Ted Kaczynski, aka the Unabomber, was thirty-six when he began his bombing campaign. Charles Manson was likely at least that age at the onset of his murders. John Allen Muhammad, aka the D.C. Sniper, was about forty-two, and Timothy McVeigh bombed the Oklahoma City Murrah building at the age of twenty-seven.
Eric Harris and Dylan Klebold entered Columbine High School at eighteen and seventeen, respectively. Adam Lanza was twenty when he murdered twenty children and six staffers at Sandy Hook Elementary. Dylann Roof was twenty-one. Payton Gendron opened fire at the Tops Friendly Market in Buffalo at eighteen, the same age as the alleged shooter who murdered nineteen children and two teachers on Tuesday in Uvalde, Texas.
The ages of these two groups are far apart, and their distance expresses a hemorrhaging wound near the soul of contemporary American culture: We have become a society filled with very young men who are ready and willing to throw away their lives and the lives of others.
Yes, America has experienced a meaningful decline in violent crime from the chaos of the ’70s and ’80s. But the value of this decline is obscured by ever-younger killers and their ever-younger victims. The designation of eighteen as legal adulthood is a misleading technicality. We are living in an age of literal child-on-child murder. What can make the conscience tremble if not this?
There are some who sneer at people, like me, who offer prayers in times like these. Prayer, they say, is non-action: an ineffective, meaningless piety meant to maintain the status quo on gun control. Yet it’s these same scoffers who instinctively pivot to the topic of gun control whenever a child takes the lives of other children, and their political rage is no less a religious recitation simply because they confuse Congress for God. An inability to talk about anything other than gun control threatens to deaden our lament and neutralize a vital conversation about why so many of our country’s most lost, most hateful people are boys with their whole lives ahead of them.
Young American men are adrift: jobless, friendless, sexless, creedless. For many of them, the only color to their days is the blue light that emanates from the computer, smartphone, or video game TV. It is said that some of these adolescent terrorists have mental illnesses. This could very well be clinically true. But in another sense, couldn’t that kind of lifestyle itself be a source of disorder and anguish? Historically, mass killers were usually men who were old enough to have lived and abandoned a former life. The current generation of shooters have had no life to abandon. We cannot afford to stop asking why.
The idea that policy proposals must take precedence over cultural or spiritual efforts is misguided. For one thing, the two are not as separate as some suppose. A “red flag law,” for example, would empower concerned citizens to persuade authorities to temporarily seize the weapons of a suspected murderer. But the effectiveness of such a law would depend very much on interpersonal relationships. You cannot see a red flag in someone you never see. Many young men today are socially invisible, perhaps clocking in and out anonymously at a meaningless job but lacking the kind of thick attachments that make life worth living. As the pandemic has repeatedly demonstrated, government attempts to engineer behavior always overpromise and underdeliver.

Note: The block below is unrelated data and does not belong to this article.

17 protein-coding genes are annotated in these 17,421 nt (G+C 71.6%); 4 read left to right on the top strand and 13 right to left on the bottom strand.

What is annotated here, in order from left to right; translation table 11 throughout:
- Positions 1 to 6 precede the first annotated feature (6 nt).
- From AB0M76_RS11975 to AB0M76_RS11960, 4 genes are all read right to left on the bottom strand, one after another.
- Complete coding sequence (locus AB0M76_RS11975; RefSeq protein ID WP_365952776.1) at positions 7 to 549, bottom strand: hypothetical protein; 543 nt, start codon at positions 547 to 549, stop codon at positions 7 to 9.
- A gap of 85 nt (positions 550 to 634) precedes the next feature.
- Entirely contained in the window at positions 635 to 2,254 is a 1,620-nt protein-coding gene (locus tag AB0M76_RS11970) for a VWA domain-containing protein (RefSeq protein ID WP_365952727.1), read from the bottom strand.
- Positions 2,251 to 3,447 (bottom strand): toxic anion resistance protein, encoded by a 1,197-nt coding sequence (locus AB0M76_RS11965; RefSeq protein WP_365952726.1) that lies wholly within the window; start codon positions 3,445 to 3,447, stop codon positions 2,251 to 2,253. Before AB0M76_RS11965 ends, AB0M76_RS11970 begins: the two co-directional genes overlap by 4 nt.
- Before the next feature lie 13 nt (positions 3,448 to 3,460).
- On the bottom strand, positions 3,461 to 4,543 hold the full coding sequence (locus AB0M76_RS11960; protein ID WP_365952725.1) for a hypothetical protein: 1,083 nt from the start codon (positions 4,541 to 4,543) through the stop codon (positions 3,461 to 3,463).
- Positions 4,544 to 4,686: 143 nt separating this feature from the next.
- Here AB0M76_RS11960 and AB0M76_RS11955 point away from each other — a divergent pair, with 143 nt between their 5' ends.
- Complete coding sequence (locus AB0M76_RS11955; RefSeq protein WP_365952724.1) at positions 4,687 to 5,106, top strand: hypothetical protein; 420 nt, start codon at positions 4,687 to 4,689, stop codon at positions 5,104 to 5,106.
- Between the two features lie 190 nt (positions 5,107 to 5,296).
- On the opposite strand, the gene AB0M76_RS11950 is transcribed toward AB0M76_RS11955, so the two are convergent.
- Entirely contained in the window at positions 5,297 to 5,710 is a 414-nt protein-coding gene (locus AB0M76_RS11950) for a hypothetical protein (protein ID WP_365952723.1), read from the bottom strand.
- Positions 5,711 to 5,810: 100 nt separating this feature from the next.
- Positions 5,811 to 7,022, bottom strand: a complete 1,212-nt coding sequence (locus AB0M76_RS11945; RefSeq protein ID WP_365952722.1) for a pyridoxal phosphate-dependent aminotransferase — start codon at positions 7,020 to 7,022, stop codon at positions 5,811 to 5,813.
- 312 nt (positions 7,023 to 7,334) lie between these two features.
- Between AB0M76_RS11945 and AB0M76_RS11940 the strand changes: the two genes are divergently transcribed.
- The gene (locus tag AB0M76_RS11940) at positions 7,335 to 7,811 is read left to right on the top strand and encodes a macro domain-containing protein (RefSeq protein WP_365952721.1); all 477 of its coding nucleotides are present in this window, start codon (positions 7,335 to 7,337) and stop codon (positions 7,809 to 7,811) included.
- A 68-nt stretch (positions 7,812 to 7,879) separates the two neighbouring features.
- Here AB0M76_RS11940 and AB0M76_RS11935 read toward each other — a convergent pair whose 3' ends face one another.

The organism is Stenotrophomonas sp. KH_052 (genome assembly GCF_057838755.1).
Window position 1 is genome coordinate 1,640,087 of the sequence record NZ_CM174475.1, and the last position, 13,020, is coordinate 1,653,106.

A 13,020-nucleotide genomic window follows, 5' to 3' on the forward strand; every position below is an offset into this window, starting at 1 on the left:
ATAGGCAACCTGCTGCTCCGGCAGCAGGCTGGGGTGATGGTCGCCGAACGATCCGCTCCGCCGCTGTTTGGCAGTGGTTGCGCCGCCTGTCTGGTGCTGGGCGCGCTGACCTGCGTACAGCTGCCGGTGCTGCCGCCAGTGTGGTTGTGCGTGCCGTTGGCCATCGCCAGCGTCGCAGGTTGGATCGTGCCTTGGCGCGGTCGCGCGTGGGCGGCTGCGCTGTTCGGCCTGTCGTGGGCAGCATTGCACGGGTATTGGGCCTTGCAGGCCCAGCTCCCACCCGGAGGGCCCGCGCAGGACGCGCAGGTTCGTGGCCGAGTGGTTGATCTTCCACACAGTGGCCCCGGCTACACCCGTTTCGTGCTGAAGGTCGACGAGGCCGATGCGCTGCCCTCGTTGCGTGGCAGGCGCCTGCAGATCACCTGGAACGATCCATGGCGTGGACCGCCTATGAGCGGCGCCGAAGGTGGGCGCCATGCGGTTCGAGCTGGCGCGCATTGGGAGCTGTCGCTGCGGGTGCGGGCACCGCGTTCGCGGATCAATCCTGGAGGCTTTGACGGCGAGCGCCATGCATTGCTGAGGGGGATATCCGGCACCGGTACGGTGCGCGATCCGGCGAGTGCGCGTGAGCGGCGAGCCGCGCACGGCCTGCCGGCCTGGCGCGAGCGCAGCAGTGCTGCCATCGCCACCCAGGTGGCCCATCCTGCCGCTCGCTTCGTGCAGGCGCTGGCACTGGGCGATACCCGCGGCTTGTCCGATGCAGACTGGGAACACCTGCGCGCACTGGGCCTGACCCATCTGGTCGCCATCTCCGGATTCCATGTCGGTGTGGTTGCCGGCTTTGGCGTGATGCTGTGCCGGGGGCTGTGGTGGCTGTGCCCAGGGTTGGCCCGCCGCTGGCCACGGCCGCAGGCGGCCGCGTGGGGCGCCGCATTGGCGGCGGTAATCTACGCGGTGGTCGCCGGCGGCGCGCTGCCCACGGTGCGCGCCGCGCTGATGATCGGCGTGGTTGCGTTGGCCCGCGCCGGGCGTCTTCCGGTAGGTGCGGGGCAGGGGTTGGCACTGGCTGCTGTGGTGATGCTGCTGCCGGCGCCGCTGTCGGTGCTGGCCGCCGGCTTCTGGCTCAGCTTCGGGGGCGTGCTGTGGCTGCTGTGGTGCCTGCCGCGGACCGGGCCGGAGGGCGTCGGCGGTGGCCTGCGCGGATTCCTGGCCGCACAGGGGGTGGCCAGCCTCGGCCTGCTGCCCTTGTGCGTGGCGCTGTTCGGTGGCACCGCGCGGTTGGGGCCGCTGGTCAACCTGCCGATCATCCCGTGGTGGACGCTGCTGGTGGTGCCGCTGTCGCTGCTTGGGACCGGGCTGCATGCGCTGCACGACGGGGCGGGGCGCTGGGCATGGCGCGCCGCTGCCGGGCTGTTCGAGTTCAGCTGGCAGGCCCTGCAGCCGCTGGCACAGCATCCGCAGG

Whatever we’ve been doing isn’t working. Even granting that the temptation in moments like these is to overstate the frequency of mass killings, the fact remains that the social and spiritual condition of young American men accords perfectly well with their ascendant role in these horrific events. Public schools aren’t working. Community outreach isn’t working. Even many churches seem unable to effectively shape males who are too young to wake up at 7 a.m. for a breakfast fellowship, but too old to do crafts in the basement during church. Just recently I spoke with a colleague and former pastor about the phenomenon of evangelical churches filled with marriable Christian women but no men to match them with. The gaping absence of these fellows is glaring, even from the balcony on Sunday morning.
What’s to be done? For one, we need to accept our own finitude and resist the dogma that says every horrible thing has a technocratic solution if we are merely willing to receive it. Many of these young men will not be reachable by everyone. The breakdown of the family, technology-driven isolation, and the decline of the church as a social center mean brokenness and homicidal pathology can hide better than ever. Pray.
Second, meaningful change has to start in the home. Parents who stay married and stay present for their children give their kids hope in a way little else can. Particularly for teenage boys, unlimited, unmonitored use of the web is a moral crisis. How many tragedies would have been averted if somebody had simply seen a search history?
Finally, there must be some way to help and ennoble young men who simply don’t fit inside the high school–university–office job pipeline. There are too few options right now for boys whose interests and personalities make college a waste. We need to build options for them. We need to re-dignify masculine power and drive, and that can be done in churches that talk about men the way Scripture talks about them: not as problems to be reeducated but as potential warrior-kings who hold the fate of society in their hands.
Why? Because they do. And one way or another, we will always be reminded of that.
Samuel D. James serves as associate acquisitions editor at Crossway Books and publishes a regular newsletter called Insights.
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Photo by Chooi Guan Lim via Creative Commons. Image cropped.